Humans have a similar curve as noted, and for the most part, we humans
tend not to be in a hurry to grow up, and spend most of our life in a
productive, 25-45 year span where we are bth most public, most capable of
breeding, and most capable of dealing with life; oldest and youngest are
not, yet there are more young than old, suggesting care of the young, or
use of the young in a particular, "developed" niche. This is also not
mammalization, but historic.

  The theorized long life of the pre-adult in tyrannosaurs suggests that
sustained care for juvenility was enforced, keeping them young, then
growth-spurting into adolescence, then into adulthood, creating three
age-classes that so far appear to be distinct from one another. This
usually happens, as in humans, with segregated life histories: the young
are sustained young, for either parental care or use as a small animal,
then grow to a condition that is intermediate between the juvenile and
potentially isolated or lone adult. "Sue" may never have had a family, as
the oldest tyrants are rare discoveries, but cooperation may have only
favored the juvenile and subadult. Perhaps the subadults formed the main
clan, surviving and preserving more carcasses because of care from others,
so too would young tend to be protected, rather than the old, left to fend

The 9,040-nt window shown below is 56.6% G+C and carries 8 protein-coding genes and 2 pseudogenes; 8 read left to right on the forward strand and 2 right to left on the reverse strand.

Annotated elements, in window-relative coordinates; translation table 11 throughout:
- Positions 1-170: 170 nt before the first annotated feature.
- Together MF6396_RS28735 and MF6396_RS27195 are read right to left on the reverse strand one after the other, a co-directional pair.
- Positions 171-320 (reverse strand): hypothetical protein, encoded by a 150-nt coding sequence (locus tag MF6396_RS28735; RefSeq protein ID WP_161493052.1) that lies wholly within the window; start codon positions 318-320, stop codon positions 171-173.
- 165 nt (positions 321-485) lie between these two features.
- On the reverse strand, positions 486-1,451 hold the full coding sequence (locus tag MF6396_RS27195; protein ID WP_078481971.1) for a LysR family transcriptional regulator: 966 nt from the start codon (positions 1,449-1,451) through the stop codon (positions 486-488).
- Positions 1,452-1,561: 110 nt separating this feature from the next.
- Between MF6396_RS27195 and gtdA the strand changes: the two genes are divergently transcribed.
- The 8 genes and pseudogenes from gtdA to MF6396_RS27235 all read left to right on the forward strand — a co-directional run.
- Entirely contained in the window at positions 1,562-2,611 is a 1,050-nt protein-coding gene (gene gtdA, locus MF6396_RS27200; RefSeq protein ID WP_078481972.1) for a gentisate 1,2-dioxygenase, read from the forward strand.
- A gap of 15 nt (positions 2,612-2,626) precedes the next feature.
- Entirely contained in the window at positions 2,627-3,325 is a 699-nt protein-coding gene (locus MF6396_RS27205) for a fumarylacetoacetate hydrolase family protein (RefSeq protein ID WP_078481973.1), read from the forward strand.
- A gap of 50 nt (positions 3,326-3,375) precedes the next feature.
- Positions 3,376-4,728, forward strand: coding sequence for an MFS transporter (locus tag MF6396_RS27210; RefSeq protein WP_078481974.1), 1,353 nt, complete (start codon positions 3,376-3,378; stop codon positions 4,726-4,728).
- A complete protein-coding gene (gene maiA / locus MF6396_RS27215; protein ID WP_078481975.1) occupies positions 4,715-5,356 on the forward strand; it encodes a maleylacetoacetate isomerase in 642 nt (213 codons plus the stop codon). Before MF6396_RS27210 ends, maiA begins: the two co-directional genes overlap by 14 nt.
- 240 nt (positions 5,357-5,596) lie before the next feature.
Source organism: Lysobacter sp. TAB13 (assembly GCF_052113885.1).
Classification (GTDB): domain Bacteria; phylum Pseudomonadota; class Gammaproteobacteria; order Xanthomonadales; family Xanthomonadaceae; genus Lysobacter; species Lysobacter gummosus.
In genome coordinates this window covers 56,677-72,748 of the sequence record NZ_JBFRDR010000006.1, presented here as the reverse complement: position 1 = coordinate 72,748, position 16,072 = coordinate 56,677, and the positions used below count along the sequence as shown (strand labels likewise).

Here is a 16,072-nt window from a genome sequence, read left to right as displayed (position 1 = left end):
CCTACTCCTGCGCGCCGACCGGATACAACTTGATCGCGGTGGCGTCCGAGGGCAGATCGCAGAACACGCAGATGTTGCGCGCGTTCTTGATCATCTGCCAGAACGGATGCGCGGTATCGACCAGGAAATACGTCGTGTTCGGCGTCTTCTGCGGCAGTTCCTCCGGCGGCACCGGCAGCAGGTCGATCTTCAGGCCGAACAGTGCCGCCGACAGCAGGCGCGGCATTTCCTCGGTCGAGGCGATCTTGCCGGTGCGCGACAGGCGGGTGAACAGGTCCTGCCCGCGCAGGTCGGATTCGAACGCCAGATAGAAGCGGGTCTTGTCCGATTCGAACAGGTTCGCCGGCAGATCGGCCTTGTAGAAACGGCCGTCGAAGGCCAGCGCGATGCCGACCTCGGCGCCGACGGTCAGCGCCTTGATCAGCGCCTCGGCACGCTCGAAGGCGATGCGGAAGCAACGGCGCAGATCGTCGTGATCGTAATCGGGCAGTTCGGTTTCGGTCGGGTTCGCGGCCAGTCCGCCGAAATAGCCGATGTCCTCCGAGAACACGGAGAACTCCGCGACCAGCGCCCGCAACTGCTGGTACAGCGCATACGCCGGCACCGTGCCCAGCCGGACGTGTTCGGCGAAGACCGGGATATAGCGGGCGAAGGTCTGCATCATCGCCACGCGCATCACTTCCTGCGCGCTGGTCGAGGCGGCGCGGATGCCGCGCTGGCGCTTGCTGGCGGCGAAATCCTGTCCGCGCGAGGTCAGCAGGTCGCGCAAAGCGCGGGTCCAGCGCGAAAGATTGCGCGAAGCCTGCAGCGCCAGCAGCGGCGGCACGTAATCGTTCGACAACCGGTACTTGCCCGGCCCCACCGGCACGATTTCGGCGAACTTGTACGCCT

for themselves or serve a rarer role. All based on preservation, of
course. And isn't it odd that in the smallest phase of your life, that is
the only time you can breed? You have that short period, maybe 5-10 years,
to mate, lay, ensure hatching, and that your young live to a size to feed
for themselves: would this be enough time to grow a pack, group with other
tyrants, and develop a social communal system? More likely an exploitive
system would develope in this short period, or everyone just kinda ...
stuck around.... The separation of ages by growth spurts with prolongated
periods before maximum size and adulthood, likely spent ensuring the
survival of your species in the case of breeding, seems to suggest the
young were very important in the survival of rexes in general, and they
may very well have been communal during this most vulnerable period. I
find it less then odd therefore, that young are ill-preserved: they tend
not to die, meaning they tend not to be involved in the very risky
prospect of being in front of angry, injured, dying prey. Maybe they were
never involved in the hunt after all.

  Cheers,

=====
Jaime A. Headden

  Little steps are often the hardest to take.  We are too used to making leaps 
in the face of adversity, that a simple skip is so hard to do.  We should all 
learn to walk soft, walk small, see the world around us rather than zoom by it.

"Innocent, unbiased observation is a myth." --- P.B. Medawar (1969)